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An Addict’s Guilt: When It Helps And When It Hurts In Recovery

The concept of an addict’s guilt may seem foreign and contradictory to a loved one. During active addiction, people lie, lose their jobs and bankrupt themselves or their families seemingly without a second thought (though they often do feel guilt but then use more drugs to bury those feelings).

When an addict gets sober, the guilt hits hard.

Healthy vs. Unhealthy Guilt

Guilt arises when a person feels that they have violated their morals or principles or fallen short of their personal expectations, resulting in harm to self or others. Although unpleasant, some degree of guilt in early recovery is a good sign. In fact, in some cases a lack of guilt can be a symptom of mental illness. If you’ve lied, put other people in danger, or committed crimes or other acts you’re not proud of, it’s healthy and natural to feel guilty.

In order to effectively manage guilt, you have to identify the type of guilt you’re up against. When guilt is a catalyst for a positive change in behavior, it is healthy guilt. Guilt can lead to empathy, or the consideration of how one’s actions affect other people, a skill that is critical for long-term addiction recovery. It also encourages people to hold themselves accountable for their actions and make amends for the harm they caused, which helps to ensure they don’t make the same mistakes again.

When guilt is used to punish oneself indefinitely, withdraw from others or accept responsibility for something you had no control over, it becomes an obstacle to recovery. This type of guilt can also interfere with your decision-making, make you put other people’s needs before your own, and lead to irrational thinking, such as “I am a bad person” or “I do not deserve to be happy.” Unhealthy guilt can lead to depression, insomnia, and other physical and emotional problems.

Early recovery is a vulnerable time, in part because the addict is faced, perhaps for the first time, with the full weight of their actions. Without new coping skills, the recovering addict may feel that the only way to turn off the sadness and self-loathing is by returning to drugs or in extreme cases, committing suicide or other self-injurious acts.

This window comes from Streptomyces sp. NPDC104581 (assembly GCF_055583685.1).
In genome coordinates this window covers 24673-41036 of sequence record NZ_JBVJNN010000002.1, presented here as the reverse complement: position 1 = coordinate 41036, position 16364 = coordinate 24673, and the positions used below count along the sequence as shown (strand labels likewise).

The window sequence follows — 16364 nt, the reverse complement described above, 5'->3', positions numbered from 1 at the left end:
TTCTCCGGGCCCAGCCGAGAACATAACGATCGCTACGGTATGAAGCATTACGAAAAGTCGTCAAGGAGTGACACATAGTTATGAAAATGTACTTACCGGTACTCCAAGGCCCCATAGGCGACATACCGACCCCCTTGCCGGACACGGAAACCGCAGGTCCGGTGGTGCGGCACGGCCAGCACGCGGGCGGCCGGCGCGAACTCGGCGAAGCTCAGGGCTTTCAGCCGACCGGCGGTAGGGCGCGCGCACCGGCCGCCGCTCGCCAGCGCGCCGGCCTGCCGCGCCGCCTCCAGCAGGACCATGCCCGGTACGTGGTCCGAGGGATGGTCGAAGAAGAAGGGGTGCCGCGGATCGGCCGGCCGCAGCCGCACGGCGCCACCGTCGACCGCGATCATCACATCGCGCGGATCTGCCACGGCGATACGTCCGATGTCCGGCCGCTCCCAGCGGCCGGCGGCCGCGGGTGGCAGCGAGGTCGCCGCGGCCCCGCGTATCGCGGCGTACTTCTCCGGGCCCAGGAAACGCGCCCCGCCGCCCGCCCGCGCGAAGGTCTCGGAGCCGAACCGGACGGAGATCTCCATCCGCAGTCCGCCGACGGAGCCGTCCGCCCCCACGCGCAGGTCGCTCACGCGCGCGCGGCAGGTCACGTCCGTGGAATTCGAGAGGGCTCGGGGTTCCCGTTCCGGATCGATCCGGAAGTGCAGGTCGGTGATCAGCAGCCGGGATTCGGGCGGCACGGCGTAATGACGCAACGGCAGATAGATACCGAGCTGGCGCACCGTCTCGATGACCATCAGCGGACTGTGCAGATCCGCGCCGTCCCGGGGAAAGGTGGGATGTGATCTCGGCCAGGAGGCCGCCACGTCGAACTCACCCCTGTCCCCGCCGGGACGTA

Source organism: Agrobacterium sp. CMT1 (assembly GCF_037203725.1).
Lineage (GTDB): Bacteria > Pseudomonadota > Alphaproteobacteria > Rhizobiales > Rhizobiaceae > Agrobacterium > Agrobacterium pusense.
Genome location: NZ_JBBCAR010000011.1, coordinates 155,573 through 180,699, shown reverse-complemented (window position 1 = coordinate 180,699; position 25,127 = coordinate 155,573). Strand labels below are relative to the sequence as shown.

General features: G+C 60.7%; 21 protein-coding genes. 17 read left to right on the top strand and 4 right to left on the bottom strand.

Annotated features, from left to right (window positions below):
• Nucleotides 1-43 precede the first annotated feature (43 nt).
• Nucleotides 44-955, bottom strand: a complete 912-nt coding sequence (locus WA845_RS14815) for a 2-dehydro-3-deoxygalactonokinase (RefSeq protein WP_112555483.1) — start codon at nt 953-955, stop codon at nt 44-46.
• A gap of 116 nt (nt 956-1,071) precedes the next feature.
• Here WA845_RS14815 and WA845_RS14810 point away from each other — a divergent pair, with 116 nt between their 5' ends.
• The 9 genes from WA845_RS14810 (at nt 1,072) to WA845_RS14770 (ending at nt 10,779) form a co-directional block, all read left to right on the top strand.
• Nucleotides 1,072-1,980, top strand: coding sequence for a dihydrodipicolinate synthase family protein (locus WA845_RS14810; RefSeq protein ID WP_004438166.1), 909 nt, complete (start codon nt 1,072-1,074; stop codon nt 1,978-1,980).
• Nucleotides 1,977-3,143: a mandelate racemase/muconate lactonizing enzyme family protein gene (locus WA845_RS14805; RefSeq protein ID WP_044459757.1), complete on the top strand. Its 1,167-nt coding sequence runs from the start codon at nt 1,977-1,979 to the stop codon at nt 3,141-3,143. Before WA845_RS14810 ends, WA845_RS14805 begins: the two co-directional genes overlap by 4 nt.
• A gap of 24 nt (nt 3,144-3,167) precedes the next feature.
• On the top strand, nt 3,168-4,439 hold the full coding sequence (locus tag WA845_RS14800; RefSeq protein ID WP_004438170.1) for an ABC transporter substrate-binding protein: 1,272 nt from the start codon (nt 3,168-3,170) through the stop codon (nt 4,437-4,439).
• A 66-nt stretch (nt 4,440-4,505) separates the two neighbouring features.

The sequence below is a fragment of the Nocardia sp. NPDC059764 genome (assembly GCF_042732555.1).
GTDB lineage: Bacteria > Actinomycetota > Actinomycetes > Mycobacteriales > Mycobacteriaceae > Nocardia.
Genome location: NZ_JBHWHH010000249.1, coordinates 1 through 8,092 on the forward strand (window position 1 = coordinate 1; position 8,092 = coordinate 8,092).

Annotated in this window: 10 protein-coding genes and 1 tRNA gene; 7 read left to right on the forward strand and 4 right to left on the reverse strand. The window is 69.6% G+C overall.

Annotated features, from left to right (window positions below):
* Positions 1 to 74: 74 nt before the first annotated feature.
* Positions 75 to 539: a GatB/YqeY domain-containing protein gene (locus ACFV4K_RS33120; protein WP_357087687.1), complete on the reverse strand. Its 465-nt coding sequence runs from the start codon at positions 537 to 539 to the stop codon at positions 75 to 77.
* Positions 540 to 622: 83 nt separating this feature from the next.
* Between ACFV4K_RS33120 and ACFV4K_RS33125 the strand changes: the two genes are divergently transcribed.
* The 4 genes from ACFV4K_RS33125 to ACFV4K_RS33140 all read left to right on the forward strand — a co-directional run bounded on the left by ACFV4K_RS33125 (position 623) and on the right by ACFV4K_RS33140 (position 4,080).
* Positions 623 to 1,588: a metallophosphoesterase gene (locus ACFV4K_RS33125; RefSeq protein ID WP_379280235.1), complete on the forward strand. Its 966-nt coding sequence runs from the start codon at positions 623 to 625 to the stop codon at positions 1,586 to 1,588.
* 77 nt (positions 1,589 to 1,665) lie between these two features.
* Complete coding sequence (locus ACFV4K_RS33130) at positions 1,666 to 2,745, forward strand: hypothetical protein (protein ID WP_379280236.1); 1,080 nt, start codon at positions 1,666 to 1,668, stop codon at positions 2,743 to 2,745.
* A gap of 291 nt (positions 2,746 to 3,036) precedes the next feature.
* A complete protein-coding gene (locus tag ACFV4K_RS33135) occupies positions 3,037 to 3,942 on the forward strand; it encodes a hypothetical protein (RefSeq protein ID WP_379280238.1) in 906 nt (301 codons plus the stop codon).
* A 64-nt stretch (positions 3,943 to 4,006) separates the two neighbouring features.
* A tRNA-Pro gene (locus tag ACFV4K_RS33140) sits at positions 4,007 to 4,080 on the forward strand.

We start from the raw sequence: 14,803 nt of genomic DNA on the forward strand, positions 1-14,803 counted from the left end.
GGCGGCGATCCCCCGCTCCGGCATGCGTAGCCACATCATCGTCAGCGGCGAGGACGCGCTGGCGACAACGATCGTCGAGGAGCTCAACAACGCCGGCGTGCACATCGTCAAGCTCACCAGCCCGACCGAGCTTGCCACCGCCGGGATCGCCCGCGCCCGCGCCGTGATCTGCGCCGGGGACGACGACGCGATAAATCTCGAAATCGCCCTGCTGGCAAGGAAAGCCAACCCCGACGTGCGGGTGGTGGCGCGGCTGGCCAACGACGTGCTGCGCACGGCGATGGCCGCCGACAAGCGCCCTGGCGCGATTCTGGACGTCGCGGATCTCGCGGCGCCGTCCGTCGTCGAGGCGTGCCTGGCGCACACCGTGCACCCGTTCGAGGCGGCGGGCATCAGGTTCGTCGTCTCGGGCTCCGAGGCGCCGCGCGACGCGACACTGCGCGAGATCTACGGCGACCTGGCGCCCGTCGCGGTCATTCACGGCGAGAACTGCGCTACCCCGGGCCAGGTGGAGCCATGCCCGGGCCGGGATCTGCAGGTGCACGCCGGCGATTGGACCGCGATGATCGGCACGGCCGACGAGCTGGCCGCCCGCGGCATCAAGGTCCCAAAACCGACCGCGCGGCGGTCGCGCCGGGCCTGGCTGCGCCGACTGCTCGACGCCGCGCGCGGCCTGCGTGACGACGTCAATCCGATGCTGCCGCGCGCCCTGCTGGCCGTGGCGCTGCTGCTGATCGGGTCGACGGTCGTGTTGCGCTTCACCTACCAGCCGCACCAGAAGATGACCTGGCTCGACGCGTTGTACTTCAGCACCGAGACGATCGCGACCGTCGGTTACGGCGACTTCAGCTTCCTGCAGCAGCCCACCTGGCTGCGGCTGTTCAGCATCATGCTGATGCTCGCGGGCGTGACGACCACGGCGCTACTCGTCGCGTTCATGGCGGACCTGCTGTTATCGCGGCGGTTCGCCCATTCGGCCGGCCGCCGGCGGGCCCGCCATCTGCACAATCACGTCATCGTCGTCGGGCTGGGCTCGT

Turning Guilt into a Recovery Tool

Recovery is a present-focused, one-day-at-a-time process. Living in the past – a past that can’t be changed – prevents people from doing the real work of recovery. In drug rehab treatment, we use a number of approaches to help recovering addicts stop wallowing in guilt and start drawing on their feelings to further their recovery:

• 12-Step work, which guides addicts through the process of conducting a personal inventory, making amends where possible, and being rigorously honest with themselves and others. Addicts learn to distinguish between what is in their control and what is not, and to accept the past and move forward with a clean slate.

• Building a support system of people, including family, friends, peers in recovery, a sponsor and a therapist, that offers forgiveness and understanding rather than judgment or blame. In recovery, addicts also learn the importance of asking for help rather than isolating themselves.

• Confidence-building activities, such as experiential therapy, adventure therapy and sober recreation, to encourage addicts to try new things and celebrate the changes they’re making. Even though you’ve made mistakes, you are worthy of a second chance at a better life.

• Letting go of perfectionism by recognizing that mistakes are part of human nature. The goal of recovery is to become better, not perfect.

• Mindfulness, which can be cultivated through yoga, meditation and related practices, helps addicts cope with uncomfortable emotions and stay focused on the present rather than dwelling on the past.

• Service projects or volunteer work can help addicts combat feelings of guilt and build self-esteem.

Guilt has a place in early recovery, but its usefulness is limited. Excessive guilt that disrupts your ability to function and work through issues serves no purpose for you or the people you hurt during active addiction. By recognizing that you did your best with the limited skills and resources you had at the time, you can now draw on a new set of skills to make better choices going forward.

Sad man photo available from Shutterstock.

An Addict’s Guilt: When It Helps And When It Hurts In Recovery

David Sack, M.D.

Dr. David Sack is board certified in psychiatry, addiction psychiatry, and addiction medicine. As CMO of Elements Behavioral Health, he oversees a nationwide network of treatment centers including drug and alcohol rehab programs at The Ranch in Tennessee and The Right Step in Texas.

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APA Reference
Sack, D. (2015). An Addict’s Guilt: When It Helps And When It Hurts In Recovery. Psych Central. Retrieved on December 11, 2018, from


Last updated: 9 Jun 2015
Last reviewed: By John M. Grohol, Psy.D. on 9 Jun 2015
Published on All rights reserved.